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of the Irish. This solution leads, however, to another difficulty. According to Prosper, Palladius converted the Irish, " fecit barbaram (sc. insulam) Christianam ;" while the united testimony of ecclesiastical antiquity ascribes the conversion of Ireland to Patricius (St. Patrick), who was a little later than Palladius. But possibly the success of Palladius, though far from bearing out the statement of Prosper, may have been greater than subsequent writers, zealous for the honour of St. Patrick, and seeking to exaggerate his success by extenuating that of his predecessors, were willing to allow. There is another difficulty, arising from an apparent contradiction between the two passages in Prosper, one of which ascribes to Palladius the conversion of the island, while the other describes him as being sent " ad Scotos in Christo credentes ;" but this seeming contradiction may be reconciled by the supposition that Palladius had visited the island and made some converts, before being consecrated and again sent out as their bishop. This supposition accounts for a circumstance recorded by Prosper, that " Florentio et Dionysio Coss." i.e. in a. d. 429, Palladius, while yet only a deacon, prevailed on Pope Coelestine to send out Germanus of Auxerre [germanus, No. 6.] to stop the progress of Pe-lagianism in Britain: which indicates on the part of Palladius a knowledge of the state of the British islands, and an interest in them, such, as a previous visit would be likely to impart. The various statements of the mediaeval writers have been collected by Usher in his Britannicar. Ec-clesiar. Antiq. c. xvi p. 799, &c. See also J. B. Sollerius, De S. Palladia in the Ada Sanctor. Jul. vol. ii. p. 286, &c. Palladius is commemorated as a saint by the Irish Romanists on the 27th Jan.: by those of Scotland on July 6th. His shrine, or reputed shrine, at Fordun, in the Mearns, in Scotland, was regarded before the Reformation with the greatest reverence ; and various localities in the neighbourhood are still pointed out as connected with his history. Jocelin, of Furness, a monkish writer of the twelfth century states, in his life of St. Patrick (Acta Sanctor. Martii9 vol. ii. p. 545 ; Julii, vol. ii. p. 289), that Palladius, disheartened by his little success in Ireland, crossed over into Great Britain, and died in the territory of the Picts ; a statement which, supported as it is by the local traditions of Fordun, may be received as containing a portion of truth. The mediaeval writers have, in some instances, strangely confounded Palladius, the apostle of the Scoti, with Palladius of Helenopolis ; and Trithemius (De Scriptor. Eccles. c. 133), and even Baronius (Annal. Eccles. ad ann. 429. § 8), who is followed by Pos-sevino, make the former to be the author of the Dialogus de Vita Chrysostomi. Baronius, also, ascribes to him (ibid.) Liber contra Pelagianos, Ho-miliarum Liber unus, and Ad Coelestinum Episto-7arum Liber unus, and other works written in Greek. For these statements he cites the authority of Trithemius, who however mentions only the Dialogus. It is probable that the statement rests on the very untrustworthy authority of Bale (Bale, Script. Illustr. Maj. Britann. cent. xiv. 6; Usher, I. c.; Sollerius /. c. \ Tillemont, Mem. vol. xiv. p. 154, &e. p. 737 ; Fabricius, Bibl. Med. et Infim. Latinit. vol. v. p. 191.)
[epiphanius], is a Letter of Palladius to that father. It is headed *Eiri(rTo\r) ypa<pe?(ra Trapd rijs avTys ir6\«as 2,ov&p<jov TroAireuo-Kal diroo'raXfio'a irpos tov avrov ayiov ahTJffavTos Kal avrov irepl r&v avroav9 Palladii ejusdem Suedrorum urbis civis ad Sanctum Epiplianium Epistola, qua idem ab eo postulat, i. e. in which he seconds the request made by certain Presbyters of Suedra (whose letter precedes that of Palladius) that Epiphanius would answer certain questions respecting the Trinity of which the Ancoratus contains the solution. (Epiphanius, Opera, vol. ii. p. 3. ed. Petav. fol. Paris, 1622 ; Fabric. Bibl. Graec. vol. x. p. 114.) [J.C.M.]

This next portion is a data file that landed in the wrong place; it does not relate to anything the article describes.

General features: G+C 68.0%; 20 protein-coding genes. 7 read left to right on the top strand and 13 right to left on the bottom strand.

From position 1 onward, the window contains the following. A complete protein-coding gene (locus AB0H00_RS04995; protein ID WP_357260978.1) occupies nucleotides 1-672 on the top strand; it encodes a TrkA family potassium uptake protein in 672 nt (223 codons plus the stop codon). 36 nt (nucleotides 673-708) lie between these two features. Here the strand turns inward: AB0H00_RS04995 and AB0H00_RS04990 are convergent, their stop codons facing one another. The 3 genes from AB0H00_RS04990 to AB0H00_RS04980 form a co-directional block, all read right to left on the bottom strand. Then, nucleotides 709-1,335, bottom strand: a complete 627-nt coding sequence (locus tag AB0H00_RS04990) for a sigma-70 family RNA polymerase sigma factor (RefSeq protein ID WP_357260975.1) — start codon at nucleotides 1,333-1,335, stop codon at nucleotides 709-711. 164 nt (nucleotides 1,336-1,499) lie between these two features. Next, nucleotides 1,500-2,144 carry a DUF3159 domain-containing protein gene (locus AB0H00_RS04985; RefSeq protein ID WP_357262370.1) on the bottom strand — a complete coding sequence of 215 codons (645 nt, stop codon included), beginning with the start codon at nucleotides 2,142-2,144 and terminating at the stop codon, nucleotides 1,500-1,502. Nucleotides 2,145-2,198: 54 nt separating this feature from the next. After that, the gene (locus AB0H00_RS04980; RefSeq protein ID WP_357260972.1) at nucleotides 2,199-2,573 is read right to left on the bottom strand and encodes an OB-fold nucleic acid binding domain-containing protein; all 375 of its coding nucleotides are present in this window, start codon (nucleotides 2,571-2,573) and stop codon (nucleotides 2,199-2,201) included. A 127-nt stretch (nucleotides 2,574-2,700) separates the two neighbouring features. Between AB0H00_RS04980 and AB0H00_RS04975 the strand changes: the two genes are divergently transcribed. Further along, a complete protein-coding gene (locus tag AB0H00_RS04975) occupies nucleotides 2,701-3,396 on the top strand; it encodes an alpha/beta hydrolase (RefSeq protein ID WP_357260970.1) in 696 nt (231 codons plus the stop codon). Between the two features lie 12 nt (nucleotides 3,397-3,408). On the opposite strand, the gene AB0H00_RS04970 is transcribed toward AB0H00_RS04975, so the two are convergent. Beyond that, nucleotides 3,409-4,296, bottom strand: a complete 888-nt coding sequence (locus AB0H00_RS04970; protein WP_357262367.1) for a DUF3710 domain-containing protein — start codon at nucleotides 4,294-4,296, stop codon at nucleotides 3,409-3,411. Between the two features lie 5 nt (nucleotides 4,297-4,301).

PALLADIUS, RUTFL1US TAURUS AEMILIA'NUS, the author of a treatise De Re Rustica, in the form of a Farmer's Calendar, the various operations connected with agriculture and a rural life being arranged in regular order, according to the seasons in which they ought to be performed. It is comprised in fourteen books: the first is introductory, the twelve following contain the duties of the twelve months in succession, commencing with January ; the last is a poem, in eighty-five elegiac couplets, upon the art of grafting (De Insitione) ; each of these books, with the exception of the fourteenth, is divided into short sections distinguished by the term Tituli instead of the more usual designation Capita^ a circumstance which is by some critics regarded as a proof that the author belongs to a late period. What that period may have been scholars have toiled hard to discover. The first writer by whom Palladius is mentioned is Isidorus of Seville, who refers to him twice, simply as Aemilianus (Orig, xvii. 1. § 1, 10. § 8), the name under which he is spoken of by Cassiodorus also (Divin. Lect. c. 28). Barthius supposes him to be the eloquent Gaulish youth Palladius, to whose merits Rutilius pays so warm a compliment in his Itinerary (i. 207), while Wernsdorf, advancing one step farther into the realms of fancy (Pott. Lat. Min. vol. v. pars i. p. 551), imagines that he may have been adopted by Rutilius, an idea which, however, he afterwards abandoned (vol. vi. p. 20), and rested satisfied with assigning him to the age of Valentinian or Theo-dosius. The internal evidence is by no means so copious as to compensate for the want of information from without. The style, without being barbarous, is such as would justify us in bringing the writer down as low as the epoch fixed by Wernsdorf, although he might with equal propriety be placed two centuries earlier; but tfye controversy seems to have recently received a new light from the researches of Count Bartolommeo Borghesi, who, in a memoir published among the Transactions of the Turin Academy (vol. xxxviii. 1835), has pointed out that Pasiphilus, the person to whom in all probability Palladius dedicates his fourteenth book, was praefect of the city in a. d. 355. Wo gather from his own words (iv. 10. § 16), that he was possessed of property in Sardinia and in the territorium Neapolitanuin, wherever that may have been, and that he had himself practised horticulture in Italy (iv. 10. § 24), but the expressions from which it has been inferred he was a native of Gaul (i. 13. § 1, vii. 2. § 2) by no means justify such a conclusion. Although evidently not devoid of a practical acquaintance with his subject, a considerable portion of the whole work is taken directly from Columellaj in all that relates to gardening, and